as seen in Petrarch, Castiglione and Montaigne
GRS HI 811
December 9, 2002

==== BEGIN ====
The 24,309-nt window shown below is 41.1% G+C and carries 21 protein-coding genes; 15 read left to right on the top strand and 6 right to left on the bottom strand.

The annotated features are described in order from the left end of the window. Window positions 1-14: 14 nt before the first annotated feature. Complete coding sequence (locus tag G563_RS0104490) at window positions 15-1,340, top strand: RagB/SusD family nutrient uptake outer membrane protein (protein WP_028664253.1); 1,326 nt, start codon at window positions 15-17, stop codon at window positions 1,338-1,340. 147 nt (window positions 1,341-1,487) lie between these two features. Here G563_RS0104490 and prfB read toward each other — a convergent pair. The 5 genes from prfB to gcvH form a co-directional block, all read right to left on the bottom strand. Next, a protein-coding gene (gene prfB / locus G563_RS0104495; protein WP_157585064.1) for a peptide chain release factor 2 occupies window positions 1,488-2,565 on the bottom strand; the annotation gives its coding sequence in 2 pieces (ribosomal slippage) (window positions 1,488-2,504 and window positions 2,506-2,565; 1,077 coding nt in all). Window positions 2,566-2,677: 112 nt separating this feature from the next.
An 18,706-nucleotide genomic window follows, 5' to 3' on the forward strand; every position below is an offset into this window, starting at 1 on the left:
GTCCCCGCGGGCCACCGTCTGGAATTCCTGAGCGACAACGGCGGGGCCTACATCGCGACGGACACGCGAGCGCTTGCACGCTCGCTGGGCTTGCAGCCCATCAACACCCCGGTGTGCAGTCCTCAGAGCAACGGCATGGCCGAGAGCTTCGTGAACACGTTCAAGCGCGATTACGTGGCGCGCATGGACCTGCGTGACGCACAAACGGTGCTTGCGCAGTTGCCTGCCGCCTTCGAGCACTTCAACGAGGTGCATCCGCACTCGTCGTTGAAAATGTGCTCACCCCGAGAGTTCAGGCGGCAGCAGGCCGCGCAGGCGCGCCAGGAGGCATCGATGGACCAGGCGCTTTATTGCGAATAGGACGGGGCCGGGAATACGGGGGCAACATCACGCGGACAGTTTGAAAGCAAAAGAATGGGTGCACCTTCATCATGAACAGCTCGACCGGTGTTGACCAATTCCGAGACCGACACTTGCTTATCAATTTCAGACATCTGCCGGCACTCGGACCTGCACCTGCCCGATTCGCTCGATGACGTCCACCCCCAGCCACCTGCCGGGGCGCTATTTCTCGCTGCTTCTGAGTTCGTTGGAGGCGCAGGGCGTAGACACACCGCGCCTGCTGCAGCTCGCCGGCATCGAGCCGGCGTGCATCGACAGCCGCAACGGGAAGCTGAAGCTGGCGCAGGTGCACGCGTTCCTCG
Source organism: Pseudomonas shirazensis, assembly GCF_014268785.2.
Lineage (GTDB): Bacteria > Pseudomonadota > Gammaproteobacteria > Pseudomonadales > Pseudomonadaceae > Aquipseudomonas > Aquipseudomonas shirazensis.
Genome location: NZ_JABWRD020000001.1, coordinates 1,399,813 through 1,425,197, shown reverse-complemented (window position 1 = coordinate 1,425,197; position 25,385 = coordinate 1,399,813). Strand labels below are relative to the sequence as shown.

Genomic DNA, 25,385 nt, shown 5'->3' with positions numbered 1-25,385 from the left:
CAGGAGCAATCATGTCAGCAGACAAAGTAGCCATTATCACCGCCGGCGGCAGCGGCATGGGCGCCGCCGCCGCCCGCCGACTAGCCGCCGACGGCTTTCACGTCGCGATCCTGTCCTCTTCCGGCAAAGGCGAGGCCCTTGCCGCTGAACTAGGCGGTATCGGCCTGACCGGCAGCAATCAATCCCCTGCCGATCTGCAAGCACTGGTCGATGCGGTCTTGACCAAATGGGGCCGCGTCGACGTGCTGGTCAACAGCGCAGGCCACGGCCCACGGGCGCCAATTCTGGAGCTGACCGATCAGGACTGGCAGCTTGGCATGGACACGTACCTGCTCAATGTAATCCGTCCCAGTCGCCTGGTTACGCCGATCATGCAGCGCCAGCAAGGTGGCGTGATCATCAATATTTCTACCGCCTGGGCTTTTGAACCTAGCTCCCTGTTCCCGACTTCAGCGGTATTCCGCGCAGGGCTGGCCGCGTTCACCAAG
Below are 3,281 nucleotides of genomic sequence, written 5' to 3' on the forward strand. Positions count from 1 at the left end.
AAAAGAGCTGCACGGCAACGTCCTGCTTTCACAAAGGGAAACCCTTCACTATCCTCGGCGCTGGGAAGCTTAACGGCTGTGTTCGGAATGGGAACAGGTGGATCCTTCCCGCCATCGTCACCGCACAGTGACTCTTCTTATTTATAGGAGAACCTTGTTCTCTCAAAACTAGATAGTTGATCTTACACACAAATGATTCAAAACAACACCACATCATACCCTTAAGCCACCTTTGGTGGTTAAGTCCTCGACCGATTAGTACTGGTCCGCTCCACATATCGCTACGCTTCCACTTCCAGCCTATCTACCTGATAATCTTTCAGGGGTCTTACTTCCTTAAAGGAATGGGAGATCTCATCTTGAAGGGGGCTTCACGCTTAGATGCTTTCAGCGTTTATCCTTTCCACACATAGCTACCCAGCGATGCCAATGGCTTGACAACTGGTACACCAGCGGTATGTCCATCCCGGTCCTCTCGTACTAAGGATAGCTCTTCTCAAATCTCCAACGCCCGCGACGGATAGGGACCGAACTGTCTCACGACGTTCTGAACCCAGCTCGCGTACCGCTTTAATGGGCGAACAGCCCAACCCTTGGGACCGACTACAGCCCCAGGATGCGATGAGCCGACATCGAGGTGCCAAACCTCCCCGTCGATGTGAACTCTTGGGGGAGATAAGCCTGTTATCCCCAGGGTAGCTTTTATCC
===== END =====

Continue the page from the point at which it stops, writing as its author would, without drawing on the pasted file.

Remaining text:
Modernity is an elusive concept, for it may be understood in the trivial sense that every age is new in its time, yet it may also carry implicit biases about the relationship between the recent (modernus) and ancient (antiquus). The Renaissance is commonly considered the point of transition between medieval and modern Europe, which is true enough if we consider ‘medieval’ and ‘modern’ to merely define chronological periods, but errors propagate when we impose certain connotations of ‘modernity’ onto this historical relation. One such connotation is the view that the past is at best an embryonic state of modern society. To the extent that historians are influenced by this conception of modernity, they are susceptible to viewing the man of the past as a homunculus of modern man, rather than viewing him on his own terms. Current scholars are usually sophisticated enough to be aware of this temptation, but historians succumbed to it frequently in the nineteenth century. Renaissance man in particular suffered much violence under this analysis, being contorted into a forerunner of nineteenth-century liberalism, atheism, Protestantism, or one of numerous nationalisms. Burckhardt’s characteristics of Renaissance man often reflect the values of his time more than those of the Renaissance. The work of Kristeller and Garin, among others, has led to more balanced assessments of Renaissance thought, yet even their models can be problematic if interpreted too rigidly. Instead of imposing modern categories such as secularism and individualism on Renaissance thought, we should, in good humanistic spirit, turn ad fontes and see what categories the sources themselves suggest. While we may not find a modern, or even proto-modern, man in Petrarch, Castiglione or Montaigne, these thinkers reveal a notion of modernity that has some similarity to ours, even though the content of their thought is hardly an anticipation what followed in later centuries. Their novel view of what it is to be modern entailed a reassessment of one’s relation to other men, past and present, and in this way they may be credited with developing a modern sense of the self – it is not that their philosophical opinions or personalities were in any way modern, but their mode of introspection is identifiable with our own.